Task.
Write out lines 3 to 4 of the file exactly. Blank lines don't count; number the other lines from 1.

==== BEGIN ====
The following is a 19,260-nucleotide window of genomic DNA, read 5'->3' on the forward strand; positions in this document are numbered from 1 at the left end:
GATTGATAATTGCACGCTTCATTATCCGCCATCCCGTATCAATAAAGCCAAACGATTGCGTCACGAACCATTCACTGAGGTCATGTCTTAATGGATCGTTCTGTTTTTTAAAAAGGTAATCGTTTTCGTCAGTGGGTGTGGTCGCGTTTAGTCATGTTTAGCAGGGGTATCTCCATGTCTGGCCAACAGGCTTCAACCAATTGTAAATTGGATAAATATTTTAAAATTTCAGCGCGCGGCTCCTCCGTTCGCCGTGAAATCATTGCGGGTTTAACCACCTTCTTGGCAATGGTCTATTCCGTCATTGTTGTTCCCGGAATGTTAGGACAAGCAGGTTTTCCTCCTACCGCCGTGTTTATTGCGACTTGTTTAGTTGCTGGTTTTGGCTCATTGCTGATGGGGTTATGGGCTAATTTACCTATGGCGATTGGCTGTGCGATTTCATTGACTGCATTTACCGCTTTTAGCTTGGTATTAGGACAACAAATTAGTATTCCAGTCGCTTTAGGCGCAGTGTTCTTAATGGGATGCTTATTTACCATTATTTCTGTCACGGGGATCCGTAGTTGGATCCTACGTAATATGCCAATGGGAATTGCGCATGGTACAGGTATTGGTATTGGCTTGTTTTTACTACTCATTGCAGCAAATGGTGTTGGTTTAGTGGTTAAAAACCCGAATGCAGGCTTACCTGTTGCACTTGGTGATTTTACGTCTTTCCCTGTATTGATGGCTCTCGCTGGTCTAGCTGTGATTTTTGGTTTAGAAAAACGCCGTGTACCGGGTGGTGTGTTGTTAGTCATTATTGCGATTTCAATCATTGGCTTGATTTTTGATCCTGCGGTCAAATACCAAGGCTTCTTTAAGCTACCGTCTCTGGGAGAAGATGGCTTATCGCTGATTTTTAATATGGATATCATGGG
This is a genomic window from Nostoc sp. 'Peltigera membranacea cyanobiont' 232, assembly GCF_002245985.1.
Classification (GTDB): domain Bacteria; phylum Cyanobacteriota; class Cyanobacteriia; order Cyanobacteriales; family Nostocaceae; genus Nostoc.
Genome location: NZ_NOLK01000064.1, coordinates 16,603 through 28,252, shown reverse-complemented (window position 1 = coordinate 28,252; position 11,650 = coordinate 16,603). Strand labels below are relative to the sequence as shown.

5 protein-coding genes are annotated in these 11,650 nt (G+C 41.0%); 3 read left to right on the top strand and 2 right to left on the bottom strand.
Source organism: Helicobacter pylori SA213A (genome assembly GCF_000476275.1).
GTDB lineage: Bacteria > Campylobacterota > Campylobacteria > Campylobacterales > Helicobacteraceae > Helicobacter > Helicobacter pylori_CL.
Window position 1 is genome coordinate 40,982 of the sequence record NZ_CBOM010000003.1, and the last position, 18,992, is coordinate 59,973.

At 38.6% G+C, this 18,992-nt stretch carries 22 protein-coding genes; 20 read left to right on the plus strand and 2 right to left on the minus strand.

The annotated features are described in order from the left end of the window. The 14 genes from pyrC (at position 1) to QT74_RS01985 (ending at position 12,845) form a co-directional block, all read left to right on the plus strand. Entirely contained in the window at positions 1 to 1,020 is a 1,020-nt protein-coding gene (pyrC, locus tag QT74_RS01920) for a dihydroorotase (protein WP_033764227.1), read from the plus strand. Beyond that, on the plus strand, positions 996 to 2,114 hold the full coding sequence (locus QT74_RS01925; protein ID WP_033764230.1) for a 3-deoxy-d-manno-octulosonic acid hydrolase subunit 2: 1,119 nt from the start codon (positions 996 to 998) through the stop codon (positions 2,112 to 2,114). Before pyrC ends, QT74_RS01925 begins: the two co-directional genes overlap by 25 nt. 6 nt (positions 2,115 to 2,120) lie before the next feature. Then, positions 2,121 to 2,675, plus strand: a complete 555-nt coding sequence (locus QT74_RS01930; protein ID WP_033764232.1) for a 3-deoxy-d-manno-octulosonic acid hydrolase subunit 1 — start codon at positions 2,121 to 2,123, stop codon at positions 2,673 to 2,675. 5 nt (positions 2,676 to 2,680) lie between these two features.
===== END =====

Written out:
This is a genomic window from Nostoc sp. 'Peltigera membranacea cyanobiont' 232, assembly GCF_002245985.1.
Classification (GTDB): domain Bacteria; phylum Cyanobacteriota; class Cyanobacteriia; order Cyanobacteriales; family Nostocaceae; genus Nostoc.